Catastrophic as those events were, they have had the beneficialeffect of providing a useful wake-up call. The revelation of ourvulnerability has made us keenly aware of the necessity of reducingthat vulnerability. For some forty years, this nation has nurturedan ideology of ever greater opennessâ€"and suddenly we have beenconfronted with some of the consequences. Under this ideology wehave become terribly lax. The September 11 terrorists were able alltoo easily to enter the country and to operate with surprisingfreedom. Tourist and student visas are given almostautomaticallyâ€"and their conditions are not enforced when theyexpire. Visa requirements can be waived. The Immigration andNaturalization Service devotes most of its energies to sweepsagainst illegal workers from Mexico and elsewhereâ€"and devotes fewresources to those who may wish to inflict damage on us. Ourborders are porous and individuals with hostile intent can enterillegally, most notably from Canada. The nation, as Senator DianneFeinstein has observed, is like a sieve.
Once here, these individuals confront security measures that areless than robustâ€"certainly far less robust than in otherindustrial nations. That four sets of terrorists could move soreadily through airport security, and apparently stow box cutterson some aircraft, tells us how flimsy airport security measureshave been. Moreover, that access to the aircraft cabin was soeasily obtained shows that both procedures and physical protectionwere wholly inadequate. After the theft, we are now taking steps tolock the barn door. These measures will be sufficiently effective,no doubt, that the next terrorist acts will employ something otherthan passenger aircraft. Still, in my judgment, the President needsto establish a national commission, like that after the Challengerdisaster, to study the entire range of issues in order to learnwhat went wrong. This is fundamental.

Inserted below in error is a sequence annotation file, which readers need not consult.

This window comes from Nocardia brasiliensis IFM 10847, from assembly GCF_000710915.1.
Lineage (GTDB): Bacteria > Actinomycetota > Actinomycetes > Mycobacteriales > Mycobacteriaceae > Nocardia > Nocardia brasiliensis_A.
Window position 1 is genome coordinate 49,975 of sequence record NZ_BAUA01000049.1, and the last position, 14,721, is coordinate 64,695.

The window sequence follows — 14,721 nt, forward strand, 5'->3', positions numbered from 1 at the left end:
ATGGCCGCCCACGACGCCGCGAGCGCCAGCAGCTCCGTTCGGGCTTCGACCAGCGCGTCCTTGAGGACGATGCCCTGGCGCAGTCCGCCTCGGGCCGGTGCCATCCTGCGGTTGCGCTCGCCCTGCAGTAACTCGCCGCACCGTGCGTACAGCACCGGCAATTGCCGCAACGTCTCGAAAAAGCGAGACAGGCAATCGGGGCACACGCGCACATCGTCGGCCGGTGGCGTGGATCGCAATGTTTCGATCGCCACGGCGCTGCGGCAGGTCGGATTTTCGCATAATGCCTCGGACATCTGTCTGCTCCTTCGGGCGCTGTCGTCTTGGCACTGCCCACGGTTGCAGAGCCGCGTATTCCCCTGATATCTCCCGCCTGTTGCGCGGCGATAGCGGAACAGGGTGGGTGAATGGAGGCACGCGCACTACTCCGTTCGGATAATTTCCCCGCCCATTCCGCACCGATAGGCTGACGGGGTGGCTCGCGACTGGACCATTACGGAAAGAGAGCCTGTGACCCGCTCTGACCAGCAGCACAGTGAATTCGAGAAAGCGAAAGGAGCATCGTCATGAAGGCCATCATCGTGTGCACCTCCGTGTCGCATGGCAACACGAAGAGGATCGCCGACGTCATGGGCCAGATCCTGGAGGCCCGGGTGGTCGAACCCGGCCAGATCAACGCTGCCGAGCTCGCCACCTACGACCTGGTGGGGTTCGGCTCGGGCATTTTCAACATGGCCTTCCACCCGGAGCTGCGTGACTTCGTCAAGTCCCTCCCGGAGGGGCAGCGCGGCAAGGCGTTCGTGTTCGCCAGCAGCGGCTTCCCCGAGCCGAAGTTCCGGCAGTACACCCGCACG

A wake-up call has also sounded in another area. For years,analysts have been pointing to the possibility of biologicalwarfare directed against the United States. Now, with the sendingof anthrax spores through the mail, it is no longer a possibility,but a reality. On balance, this too has its beneficial aspect. Noone need die of anthrax attacks. The public has been alerted. Thedisease is readily treatable when detected early enough. Publichealth officials are being provided the resources they need tostore antibiotics, vaccines, and to make other preparations.
The American Responseâ€"So Far
The Bush Administration has reacted impressively. It has ralliedthe American public (as well as an international coalition). It hastaken necessary measures. It has been steadfast. At times, someofficial statements went further in creating alarm than wasnecessary, but the administration has now struck the right balancebetween warning and reassuring the public.
In one area, however, we are obliged to do more. We have urgedothers to follow the money trail and to cut off the financialresources flowing to terrorists. But we must practice what wepreach. The United States is not the only or even the first nationto be subject to terrorism. Britain, for example, has beensubjected to repeated acts of terrorism by the IRA and itssuccessors. Where does the money come from? From the UnitedStatesâ€"collection points, nominally for charity, can be found inall too many of the bars in Boston, New York and elsewhere. We oweit to the Britsâ€"to say nothing about the consistency andcredibility of our campaign against terrorismâ€"to clamp down onthose money flows.
The measures that we take domestically, though essential, are byfar the easier part of the problem. The international position ofthe United States has been challengedâ€"and the ultimate questionis how does the United States respond to that challenge? Asmentioned above, in the aftermath of the September 11 events, muchof the world has rallied in support of the United States. Some didso with deep sympathy and with enthusiasm. Others, however, did soequivocally, and still others did so reluctantly. The immediateresponse that we have seen will undoubtedly be the high point ofsupport. As actions are taken in response to the terrorist attack,support will gradually dwindle. The demonstrations against the U.S.bombing of Afghanistan are a harbinger of eventual disagreementswith American policy. For the moment, the outside world has beenshocked into attentiveness. There is a good deal of apprehension:what will the Americans do? How will it affect us and (mostimportantly for foreign leaders) public opinion in ourcountries?